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English Idioms and Idiomatic Expressions 

Alphabetical List of Idioms - H,
from:  'habit is second nature'   to:  'don't know the half of it'

  • habit is second nature
    • When something is done repetitively and often, and requires little or no effort or thought, it is said to have become second nature to you.
      "Hunting for the best bargain has become second nature to Sally!"

  • old habits die hard
    • This expression means that people are often reluctant to change the way they do something, especially if they have been doing it for a long time.
      "My grandfather refuses to use a mobile phone - old habits die hard!"

  • hair of the dog
    • Using as a remedy a small amount of what made you ill, for example a drop of alcohol when recovering from drinking too much, is called 'a hair of the dog that bit you'.
      "Here, have a drop of this. It's a hair of the dog that bit you!"

  • hair's breadth
    • If you avoid or miss something by a hair's breadth, you only just manage to escape from a danger.
      "A slate fell off the roof and missed the child by a hair's breadth."

  • get in someone’s hair
    • If you are getting in someone's hair, you are annoying them so much that they can't get on with what they are doing.
      "I'd finish the report more quickly if my colleague wasn't getting in my hair all the time."

  • makes your hair stand on end
    • If you are absolutely terrified of something, it makes your hair stand on end.
      "Just the thought of getting on a plane makes my hair stand on end!"

  • (not) a hair out of place
    • If someone does not have a hair out of place, their appearance is perfect.
      "Angela is always impeccably dressed - never a hair out of place."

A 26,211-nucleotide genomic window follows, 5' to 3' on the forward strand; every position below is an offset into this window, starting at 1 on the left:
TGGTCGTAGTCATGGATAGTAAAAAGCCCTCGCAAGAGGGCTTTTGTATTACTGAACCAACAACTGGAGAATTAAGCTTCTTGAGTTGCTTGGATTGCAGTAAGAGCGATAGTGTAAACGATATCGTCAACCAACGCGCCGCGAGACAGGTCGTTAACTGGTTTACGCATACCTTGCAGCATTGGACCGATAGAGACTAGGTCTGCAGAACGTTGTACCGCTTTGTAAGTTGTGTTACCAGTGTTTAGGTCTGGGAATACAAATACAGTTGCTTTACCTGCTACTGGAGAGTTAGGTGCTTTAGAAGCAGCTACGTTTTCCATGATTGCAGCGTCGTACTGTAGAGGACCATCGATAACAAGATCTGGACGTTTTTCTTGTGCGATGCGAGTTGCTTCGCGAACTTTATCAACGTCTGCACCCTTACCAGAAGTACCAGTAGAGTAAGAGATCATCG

• let your hair down
    • If you suggest that someone should let their hair down, you are telling them to relax and enjoy themselves.
      "Come on! We're not in the office now. You can let your hair down!"

  • tear your hair out
    • If someone is tearing their hair out, they are extremely agitated or distressed about something.
      "I've been tearing my hair out all morning trying to find the error."

  • split hairs
    • People who split hairs pay too much attention to differences that are very small or unimportant.
      "If we start splitting hairs, we'll never reach an agreement!"

  • hairy at the heel
    • A person who is hairy at the heel is thought to be untrustworthy or even dangerous.
      "Rumour has it that the owner of the club is a bit hairy at the heel."

  • hale and hearty
    • Someone, especially an old person, who is hale and hearty is in excellent health.
      "My grandmother is still hale and hearty at the age of ninety."

  • half the battle
    • This expression refers to a significant part of the effort or work needed to achieve something.
      "We've already obtained a loan for the project - that's half the battle!"

  • half an eye
    • If you have or keep half an eye on something, you watch it without giving it your full attention.
      "Sarah kept half an eye on the TV screen while she was preparing dinner."

  • half a mind
    • If you have half a mind to do something, you are thinking seriously about it but have not yet reached a decision.
      "I've half a mind to start up my own business but first I need some advice."

  • (you don't know the) half of it
    • This expression is used to tell someone that they know some of the facts but they don't know how bad the situation is.
      "You don't know the half of it! He was beating her and terrifying the children. That's why she left him."

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